The Enforcement Directorate has moved a special court in Bengaluru to declare Ramachandran Viswanathan, founder and CEO of space startup Devas Multimedia, as a fugitive economic offender for not appearing for trial.
A deputy director of the ED told a special court on Saturday that Viswanathan and a US wing of Devas had failed to appear in court despite being issued notices to them last year. The official said that the accused were “deliberately avoiding” appearance despite being fully aware of the case and proceedings and wanted to declare both as fugitive economic offenders.
The court issued a notice to the US-based CEO and Devas Multimedia America Inc, following an ED application under the Fugitive Economic Offenders Act, 2018. It is informed of December 12, 2022, a communication received from the Department of State and a communication received from the United States for service of court notices in that country.
Devas Multimedia was struck down by the National Company Law Tribunal in May 2021. The ED alleged that Viswanathan and nine others diverted 85 per cent of the Rs 579 crore foreign direct investment the startup had received to the US following a 2005 deal with the Indian Space Research Organization (ISRO) after the satellite deal was canceled in 2011. ED chargesheet was filed against them in 2018.
Declaring a person as a fugitive economic offender will allow the ED to seize property in India and abroad identified as proceeds of crime.
Viswanathan is now president of Omnispace LLC, a satellite communications startup in the US, which is assembling a constellation of satellites to get 5G from space – especially to provide connectivity in remote areas where terrestrial mobile networks don’t work.
Others charged in the case under the Prevention of Money Laundering Act are Devas Multimedia Director MG Chandrasekhar, Devas Chief Technology Officers Deshraju Venugopal and Nataraj Dakshinamurthy, Finance Director Ranganathan Mohan and three Devas subsidiaries.
In September 2022, the Karnataka High Court acquitted KR Sridharamurthy, former executive director of ISRO’s Antrix Corporation, in the case. While others responded to the summons issued by the special court for trial, Viswanathan did not. The 2005 agreement between Devas Multimedia and Antrix Corporation was to use two ISRO communications satellites to provide multimedia services to mobile devices in remote areas where conventional, terrestrial telecom networks do not have reach.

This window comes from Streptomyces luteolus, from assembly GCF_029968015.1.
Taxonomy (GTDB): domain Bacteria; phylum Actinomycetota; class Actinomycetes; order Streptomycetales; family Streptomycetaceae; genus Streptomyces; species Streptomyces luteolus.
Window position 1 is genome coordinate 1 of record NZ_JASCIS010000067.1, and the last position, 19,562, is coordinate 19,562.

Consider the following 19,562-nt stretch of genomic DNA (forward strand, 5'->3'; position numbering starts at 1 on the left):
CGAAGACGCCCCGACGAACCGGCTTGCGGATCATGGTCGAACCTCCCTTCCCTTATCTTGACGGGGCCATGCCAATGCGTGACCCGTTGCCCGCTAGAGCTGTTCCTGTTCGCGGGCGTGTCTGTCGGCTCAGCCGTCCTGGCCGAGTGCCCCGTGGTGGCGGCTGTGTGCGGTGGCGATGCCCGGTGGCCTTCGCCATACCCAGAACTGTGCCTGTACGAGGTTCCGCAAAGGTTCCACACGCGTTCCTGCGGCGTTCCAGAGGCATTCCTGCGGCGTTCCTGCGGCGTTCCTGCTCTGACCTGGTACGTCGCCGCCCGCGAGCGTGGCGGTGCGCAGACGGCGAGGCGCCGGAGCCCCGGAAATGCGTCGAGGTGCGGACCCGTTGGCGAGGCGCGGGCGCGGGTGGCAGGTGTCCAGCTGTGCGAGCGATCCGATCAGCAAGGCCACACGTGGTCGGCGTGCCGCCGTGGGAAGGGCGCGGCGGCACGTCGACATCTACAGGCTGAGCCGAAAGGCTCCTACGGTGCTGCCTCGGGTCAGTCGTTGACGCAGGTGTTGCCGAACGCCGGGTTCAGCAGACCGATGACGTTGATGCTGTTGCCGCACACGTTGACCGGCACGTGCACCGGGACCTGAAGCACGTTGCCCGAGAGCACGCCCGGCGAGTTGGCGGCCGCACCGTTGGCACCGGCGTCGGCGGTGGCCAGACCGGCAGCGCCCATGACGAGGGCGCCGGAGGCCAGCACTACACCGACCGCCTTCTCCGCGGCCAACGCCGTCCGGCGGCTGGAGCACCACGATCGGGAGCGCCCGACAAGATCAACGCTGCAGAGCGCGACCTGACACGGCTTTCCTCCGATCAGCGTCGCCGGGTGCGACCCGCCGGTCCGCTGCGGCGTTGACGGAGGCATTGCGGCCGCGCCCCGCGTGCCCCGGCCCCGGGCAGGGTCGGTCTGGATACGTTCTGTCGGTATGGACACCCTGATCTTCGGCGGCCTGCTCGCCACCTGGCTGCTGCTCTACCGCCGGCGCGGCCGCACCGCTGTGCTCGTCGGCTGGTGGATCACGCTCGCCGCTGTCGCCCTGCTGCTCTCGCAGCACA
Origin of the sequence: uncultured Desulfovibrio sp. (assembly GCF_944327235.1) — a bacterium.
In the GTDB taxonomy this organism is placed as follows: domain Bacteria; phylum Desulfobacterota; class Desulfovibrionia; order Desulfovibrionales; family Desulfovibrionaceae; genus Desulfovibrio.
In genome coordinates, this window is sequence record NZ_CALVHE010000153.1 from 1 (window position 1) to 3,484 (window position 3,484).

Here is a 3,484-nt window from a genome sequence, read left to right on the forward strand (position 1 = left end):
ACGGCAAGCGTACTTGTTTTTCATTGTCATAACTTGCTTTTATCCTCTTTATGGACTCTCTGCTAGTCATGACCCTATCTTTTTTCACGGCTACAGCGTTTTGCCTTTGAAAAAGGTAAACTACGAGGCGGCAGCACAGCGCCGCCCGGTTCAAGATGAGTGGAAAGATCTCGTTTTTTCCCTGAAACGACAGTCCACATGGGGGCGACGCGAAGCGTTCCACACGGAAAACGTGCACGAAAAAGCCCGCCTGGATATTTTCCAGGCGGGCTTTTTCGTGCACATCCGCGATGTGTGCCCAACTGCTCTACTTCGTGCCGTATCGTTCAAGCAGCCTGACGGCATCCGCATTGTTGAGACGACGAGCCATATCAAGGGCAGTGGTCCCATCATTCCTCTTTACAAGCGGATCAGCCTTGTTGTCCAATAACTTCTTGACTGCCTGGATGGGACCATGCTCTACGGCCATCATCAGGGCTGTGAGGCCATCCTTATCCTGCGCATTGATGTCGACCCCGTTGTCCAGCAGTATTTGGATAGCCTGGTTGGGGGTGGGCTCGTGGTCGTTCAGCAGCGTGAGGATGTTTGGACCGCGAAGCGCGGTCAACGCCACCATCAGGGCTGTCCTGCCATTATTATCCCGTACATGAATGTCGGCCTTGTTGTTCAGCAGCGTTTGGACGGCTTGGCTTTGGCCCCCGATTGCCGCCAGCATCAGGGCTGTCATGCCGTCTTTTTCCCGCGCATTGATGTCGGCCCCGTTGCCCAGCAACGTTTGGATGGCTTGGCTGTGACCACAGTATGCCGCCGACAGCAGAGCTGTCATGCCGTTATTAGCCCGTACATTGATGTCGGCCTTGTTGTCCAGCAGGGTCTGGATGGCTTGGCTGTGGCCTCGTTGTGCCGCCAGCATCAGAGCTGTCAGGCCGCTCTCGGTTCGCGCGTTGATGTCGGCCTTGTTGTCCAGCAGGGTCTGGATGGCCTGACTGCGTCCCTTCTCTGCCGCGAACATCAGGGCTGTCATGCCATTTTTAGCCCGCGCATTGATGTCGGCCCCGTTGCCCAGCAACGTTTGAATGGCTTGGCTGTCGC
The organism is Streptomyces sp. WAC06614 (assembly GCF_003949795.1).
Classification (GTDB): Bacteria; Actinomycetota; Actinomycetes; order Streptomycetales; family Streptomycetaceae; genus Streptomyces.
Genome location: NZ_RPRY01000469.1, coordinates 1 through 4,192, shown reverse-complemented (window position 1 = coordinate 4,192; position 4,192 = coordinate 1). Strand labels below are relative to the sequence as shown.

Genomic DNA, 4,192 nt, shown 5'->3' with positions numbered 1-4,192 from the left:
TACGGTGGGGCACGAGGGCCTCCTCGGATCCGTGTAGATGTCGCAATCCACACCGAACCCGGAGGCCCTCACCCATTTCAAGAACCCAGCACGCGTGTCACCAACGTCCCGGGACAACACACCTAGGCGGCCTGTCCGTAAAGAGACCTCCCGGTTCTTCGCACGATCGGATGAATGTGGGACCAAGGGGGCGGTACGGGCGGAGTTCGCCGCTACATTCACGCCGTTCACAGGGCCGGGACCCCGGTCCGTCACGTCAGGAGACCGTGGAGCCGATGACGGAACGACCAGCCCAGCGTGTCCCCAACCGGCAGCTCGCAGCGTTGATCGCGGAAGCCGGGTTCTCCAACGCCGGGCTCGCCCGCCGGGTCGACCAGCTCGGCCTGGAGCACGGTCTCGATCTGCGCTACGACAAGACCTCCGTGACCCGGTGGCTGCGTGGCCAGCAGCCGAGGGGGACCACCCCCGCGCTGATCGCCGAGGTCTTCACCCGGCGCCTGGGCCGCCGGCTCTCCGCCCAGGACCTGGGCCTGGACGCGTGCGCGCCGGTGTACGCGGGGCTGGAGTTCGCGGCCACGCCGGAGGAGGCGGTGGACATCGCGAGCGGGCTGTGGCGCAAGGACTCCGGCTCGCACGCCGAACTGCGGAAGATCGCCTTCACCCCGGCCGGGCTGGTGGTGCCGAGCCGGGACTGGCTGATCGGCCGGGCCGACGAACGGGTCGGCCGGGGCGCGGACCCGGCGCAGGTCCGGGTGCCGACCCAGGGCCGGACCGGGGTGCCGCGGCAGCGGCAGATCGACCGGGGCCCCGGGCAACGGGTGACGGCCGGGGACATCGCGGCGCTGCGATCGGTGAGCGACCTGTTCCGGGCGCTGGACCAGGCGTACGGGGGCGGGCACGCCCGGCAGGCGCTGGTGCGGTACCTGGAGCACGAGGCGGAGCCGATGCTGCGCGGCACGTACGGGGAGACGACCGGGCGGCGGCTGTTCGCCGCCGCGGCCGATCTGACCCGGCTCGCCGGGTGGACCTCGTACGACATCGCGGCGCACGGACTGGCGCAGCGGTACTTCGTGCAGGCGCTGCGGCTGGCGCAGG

ISRO contracted to lease two communication satellites for 12 years at a cost of Rs 167 crore to Devas Multimedia. The startup was to provide video-audio services to mobile platforms in India using space band, or S-band spectrum, transponders on ISRO’s GSAT 6 and 6A satellites built at a cost of Rs 766 crore.
The Devas Multimedia-Antrix Corporation deal was scrapped by the UPA government in February 2011 after allegations that the deal was a “sweetheart deal” in the backdrop of the 2G scam. After the NDA government came to power in 2014, the CBI and ED launched a full investigation into the 2005 satellite deal. The CBI had in 2016 filed a chargesheet against Devas and Antrix and their officials, including former ISRO chairman G Madhavan Nair, for corruption.
After the contract was terminated in 2005, Devas Multimedia and its foreign investors approached the International Arbitration Tribunal to seek compensation for their losses. They have been awarded damages by three arbitral tribunals for the failed contract, the largest being the September 14, 2015, International Chamber of Commerce Tribunal of over $1.2 billion. This was affirmed by a US federal court on October 27, 2020 Antrix Corporation filed an appeal of the order to the US Court of Appeals for the Ninth Circuit.
Based on the CBI and ED case against Devas Multimedia, the National Company Law Tribunal in May 2021 ordered the winding up of Devas alleging that Devas was fraudulently created. The Supreme Court upheld this order in January last year.
On August 29, 2022, the Delhi High Court set aside the ICC tribunal’s award of $1.2 billion in damages to Devas Multimedia and its investors, stating that the award “constitutes patent illegality and fraud and is contrary to public policy in India”.
Its investors, including Devas Multimedia and Germany’s Deutsche Telekom, have been embroiled in a protracted legal battle around the world over the Indian government’s 2011 decision to cancel the satellite deal between the former and ISRO’s Antrix Corporation.
Enforcement Directorate Indian Express News(T) quoted Indian Express
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